There are regional differences of terms for canning and preserving. Like the whole bunch of recipes and specialities represent this is a sign of the variety. The terms for preserving and canning don't only indicate the procedure of conservation.
Preserving and canning is often used as a hypernym. The German word "einwecken" is even protected by trademark law. Preserving is known as a process where heat is needed to create a vacuum. For example the WECK® preserving method, the normal preserving process or your butcher's preserved sausage – all of this works according to the same principle.
Pickling is a different conservation method. It's about laying fruits and vegetables into oil, vinegar or alcohol without using any external energy.
This is the classic form of preservation. The filled jars (WECK® jars always have a rubber ring, glass lid and clamps while twist-off jars have a suitable cap) are put in a pot and closed. The top jar should be covered with water by three quarters. Then you heat up the water until it's boiling. Now the preservation process starts. After the required time (it differs from size to shape) extract the jars from the pot and let them cool down. But don't put them onto a cold surface! If they are cooled down, remove the clamps if there are any. If the lid is still closed tightly the process has been successful.
This process works like preserving in a pot, but the advantage is that the kettle disposes of its own heating unit. So you have your own temperature sensor and timer. Put the filled jars into the kettle and fill in the water. The water should have the same temperature as your filled jars. Now the temperature has to be adjusted. Older kettles can just be put onto the stove. Reaching the required temperature the duration of the process depends on the kind of food that is to be preserved.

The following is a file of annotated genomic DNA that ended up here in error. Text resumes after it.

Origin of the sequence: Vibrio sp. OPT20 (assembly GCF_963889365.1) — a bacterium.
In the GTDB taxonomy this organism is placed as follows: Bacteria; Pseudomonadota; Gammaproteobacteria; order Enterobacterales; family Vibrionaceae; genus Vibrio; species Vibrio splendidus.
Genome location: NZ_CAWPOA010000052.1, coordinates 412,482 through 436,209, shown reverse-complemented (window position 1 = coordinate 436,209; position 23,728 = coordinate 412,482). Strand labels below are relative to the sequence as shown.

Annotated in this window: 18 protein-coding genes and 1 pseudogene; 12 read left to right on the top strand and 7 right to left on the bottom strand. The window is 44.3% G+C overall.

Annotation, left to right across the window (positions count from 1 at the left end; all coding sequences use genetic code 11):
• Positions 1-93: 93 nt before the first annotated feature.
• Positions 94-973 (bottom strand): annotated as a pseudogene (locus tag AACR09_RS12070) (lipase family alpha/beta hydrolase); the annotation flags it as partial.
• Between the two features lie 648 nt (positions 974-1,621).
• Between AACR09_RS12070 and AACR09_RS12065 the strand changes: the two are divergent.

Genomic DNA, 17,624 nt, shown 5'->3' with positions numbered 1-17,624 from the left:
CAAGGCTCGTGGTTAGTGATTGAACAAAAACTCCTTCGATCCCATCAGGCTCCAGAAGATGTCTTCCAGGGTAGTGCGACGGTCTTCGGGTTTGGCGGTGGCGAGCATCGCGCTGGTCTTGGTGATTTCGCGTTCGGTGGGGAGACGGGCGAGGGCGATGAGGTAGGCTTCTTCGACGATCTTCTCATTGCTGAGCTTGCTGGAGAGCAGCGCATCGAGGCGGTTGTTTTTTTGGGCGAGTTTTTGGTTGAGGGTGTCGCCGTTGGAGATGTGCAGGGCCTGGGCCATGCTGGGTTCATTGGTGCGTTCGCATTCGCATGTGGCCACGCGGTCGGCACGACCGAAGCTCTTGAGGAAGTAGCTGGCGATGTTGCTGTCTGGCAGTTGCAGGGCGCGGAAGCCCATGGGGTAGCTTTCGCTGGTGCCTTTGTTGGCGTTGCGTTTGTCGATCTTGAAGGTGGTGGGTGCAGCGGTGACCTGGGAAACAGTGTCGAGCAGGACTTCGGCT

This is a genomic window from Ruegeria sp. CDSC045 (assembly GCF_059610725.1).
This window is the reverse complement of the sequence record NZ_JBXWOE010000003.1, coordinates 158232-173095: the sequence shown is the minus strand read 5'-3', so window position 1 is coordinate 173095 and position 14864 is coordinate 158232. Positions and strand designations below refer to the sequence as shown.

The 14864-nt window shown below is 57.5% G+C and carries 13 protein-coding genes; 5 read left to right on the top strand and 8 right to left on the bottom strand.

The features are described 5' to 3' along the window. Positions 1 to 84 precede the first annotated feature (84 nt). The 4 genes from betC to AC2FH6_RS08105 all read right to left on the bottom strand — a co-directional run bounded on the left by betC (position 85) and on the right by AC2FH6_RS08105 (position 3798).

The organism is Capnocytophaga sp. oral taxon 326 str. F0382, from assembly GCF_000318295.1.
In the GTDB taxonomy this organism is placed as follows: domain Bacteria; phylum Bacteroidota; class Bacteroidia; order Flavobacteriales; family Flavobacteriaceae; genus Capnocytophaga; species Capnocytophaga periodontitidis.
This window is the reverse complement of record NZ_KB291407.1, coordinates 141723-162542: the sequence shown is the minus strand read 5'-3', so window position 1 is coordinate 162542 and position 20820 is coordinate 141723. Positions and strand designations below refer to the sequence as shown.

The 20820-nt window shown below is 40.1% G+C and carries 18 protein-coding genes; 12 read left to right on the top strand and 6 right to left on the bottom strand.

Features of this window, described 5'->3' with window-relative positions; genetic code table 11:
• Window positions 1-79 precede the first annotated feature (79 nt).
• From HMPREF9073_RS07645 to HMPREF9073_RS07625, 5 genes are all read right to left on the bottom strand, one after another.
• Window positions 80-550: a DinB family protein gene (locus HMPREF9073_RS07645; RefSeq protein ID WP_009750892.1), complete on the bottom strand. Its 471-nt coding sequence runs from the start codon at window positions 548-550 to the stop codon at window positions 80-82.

The jars have to be stacked as usual in your pressure cooker. Fill in some water. Depending on the kind food you intend to preserve the ring has to be set on level 1 or 2. The preserving process starts now. When it ends take the pot off the stove. The pot has to open all by himself. Don't accelerate the process by interfering.
This methed is quite unusual, but on the other hand a steam cooker is very easy to use and efficient. Place the jars in the lowest grate of the steam cooker. It's very important that the jars don't touch each other. Otherwise the steam isn't able to reach every single jar. You can use the temperature and time indications of the recipe. Having turned off the steam cooker the jars should stay inside the cooker for about 30 to 60 minutes.
First of all you need a 2 cm (0.78 in) high pan. Fill it with hot water and place the jars in the pan. But the jars are not allowed to touch each other or the side parts of the oven. Set the top and bottom heat to 175°C. The jars stay in the pan until you discover little air bubbles inside the jar. If the food is made of fruits you can turn off the oven now. If it's made of vegetables or meat set the temperature to 150°C for 90 more minutes. Later you can turn off the oven, too.
This isn't really about preserving, but it's basically about jarring. This method is especially used for marmalades and jams. The fruits and their juice are cooked with the appropriate amount of sugar until they begin to jelly. The compound is filled into the jars that have to be shut tightly. Usually you use screw lids for twist-off jars. Partly some jars are closed with cellophane.
You need a temperature of 119°C to preserve milk products, but normally water just boils at 100°C. This means you need a pressure cooker. Otherwise the milk will turn sour. Nevertheless it's possible to preserve milk products in a normal way, but you have to keep them in the fridge after the preserving process. Thus the durability of the food will at least be extended.